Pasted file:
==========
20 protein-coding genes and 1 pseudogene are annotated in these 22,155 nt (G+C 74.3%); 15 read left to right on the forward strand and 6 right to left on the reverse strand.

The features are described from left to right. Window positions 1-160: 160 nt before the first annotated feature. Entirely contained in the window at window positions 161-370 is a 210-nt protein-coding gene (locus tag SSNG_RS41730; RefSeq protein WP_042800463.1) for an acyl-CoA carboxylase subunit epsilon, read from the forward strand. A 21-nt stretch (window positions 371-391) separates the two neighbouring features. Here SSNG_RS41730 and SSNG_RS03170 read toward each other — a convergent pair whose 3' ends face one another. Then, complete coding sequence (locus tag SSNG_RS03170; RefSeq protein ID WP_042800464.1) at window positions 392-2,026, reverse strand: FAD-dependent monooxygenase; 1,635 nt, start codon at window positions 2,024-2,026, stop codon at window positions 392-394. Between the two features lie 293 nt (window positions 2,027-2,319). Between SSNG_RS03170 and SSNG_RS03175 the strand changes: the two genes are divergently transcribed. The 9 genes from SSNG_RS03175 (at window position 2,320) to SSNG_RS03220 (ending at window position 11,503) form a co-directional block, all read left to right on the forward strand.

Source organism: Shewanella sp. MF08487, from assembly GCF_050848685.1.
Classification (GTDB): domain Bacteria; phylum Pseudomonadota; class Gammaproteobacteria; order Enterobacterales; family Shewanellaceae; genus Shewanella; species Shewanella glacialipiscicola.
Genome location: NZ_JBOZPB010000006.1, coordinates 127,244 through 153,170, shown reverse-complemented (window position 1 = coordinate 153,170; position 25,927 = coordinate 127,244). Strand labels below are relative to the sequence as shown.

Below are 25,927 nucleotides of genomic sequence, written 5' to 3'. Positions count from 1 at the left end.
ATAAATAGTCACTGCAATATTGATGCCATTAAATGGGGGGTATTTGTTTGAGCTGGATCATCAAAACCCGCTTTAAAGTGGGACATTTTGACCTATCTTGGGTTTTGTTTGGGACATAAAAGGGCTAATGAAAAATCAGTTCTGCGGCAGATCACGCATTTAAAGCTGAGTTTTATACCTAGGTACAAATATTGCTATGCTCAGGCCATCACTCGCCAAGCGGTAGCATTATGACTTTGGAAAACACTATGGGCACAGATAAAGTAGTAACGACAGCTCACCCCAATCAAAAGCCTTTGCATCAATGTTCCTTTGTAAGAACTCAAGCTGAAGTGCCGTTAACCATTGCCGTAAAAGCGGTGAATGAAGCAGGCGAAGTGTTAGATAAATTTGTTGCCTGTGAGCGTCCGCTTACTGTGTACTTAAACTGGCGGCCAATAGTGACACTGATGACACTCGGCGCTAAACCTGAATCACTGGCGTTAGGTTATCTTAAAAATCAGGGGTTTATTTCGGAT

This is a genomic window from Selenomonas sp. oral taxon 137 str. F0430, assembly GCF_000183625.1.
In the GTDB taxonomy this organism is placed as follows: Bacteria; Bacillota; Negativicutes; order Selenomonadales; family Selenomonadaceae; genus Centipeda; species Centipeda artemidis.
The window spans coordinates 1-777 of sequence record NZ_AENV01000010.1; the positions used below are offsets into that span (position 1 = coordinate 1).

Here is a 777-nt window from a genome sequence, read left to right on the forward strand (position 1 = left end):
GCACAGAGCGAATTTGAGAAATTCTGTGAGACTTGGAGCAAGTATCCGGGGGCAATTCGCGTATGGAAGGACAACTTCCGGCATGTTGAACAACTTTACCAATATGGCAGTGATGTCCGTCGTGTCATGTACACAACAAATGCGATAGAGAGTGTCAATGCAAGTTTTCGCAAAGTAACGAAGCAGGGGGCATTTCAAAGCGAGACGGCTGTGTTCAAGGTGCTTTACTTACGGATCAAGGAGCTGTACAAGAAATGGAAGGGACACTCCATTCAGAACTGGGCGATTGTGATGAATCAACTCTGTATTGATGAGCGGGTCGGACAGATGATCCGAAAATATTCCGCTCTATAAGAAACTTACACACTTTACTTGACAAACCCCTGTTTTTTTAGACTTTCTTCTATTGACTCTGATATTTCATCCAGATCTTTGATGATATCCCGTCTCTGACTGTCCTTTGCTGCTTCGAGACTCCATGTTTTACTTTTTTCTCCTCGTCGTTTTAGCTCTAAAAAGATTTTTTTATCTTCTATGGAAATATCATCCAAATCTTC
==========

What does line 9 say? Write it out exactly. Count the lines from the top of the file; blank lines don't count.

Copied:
In the GTDB taxonomy this organism is placed as follows: Bacteria; Bacillota; Negativicutes; order Selenomonadales; family Selenomonadaceae; genus Centipeda; species Centipeda artemidis.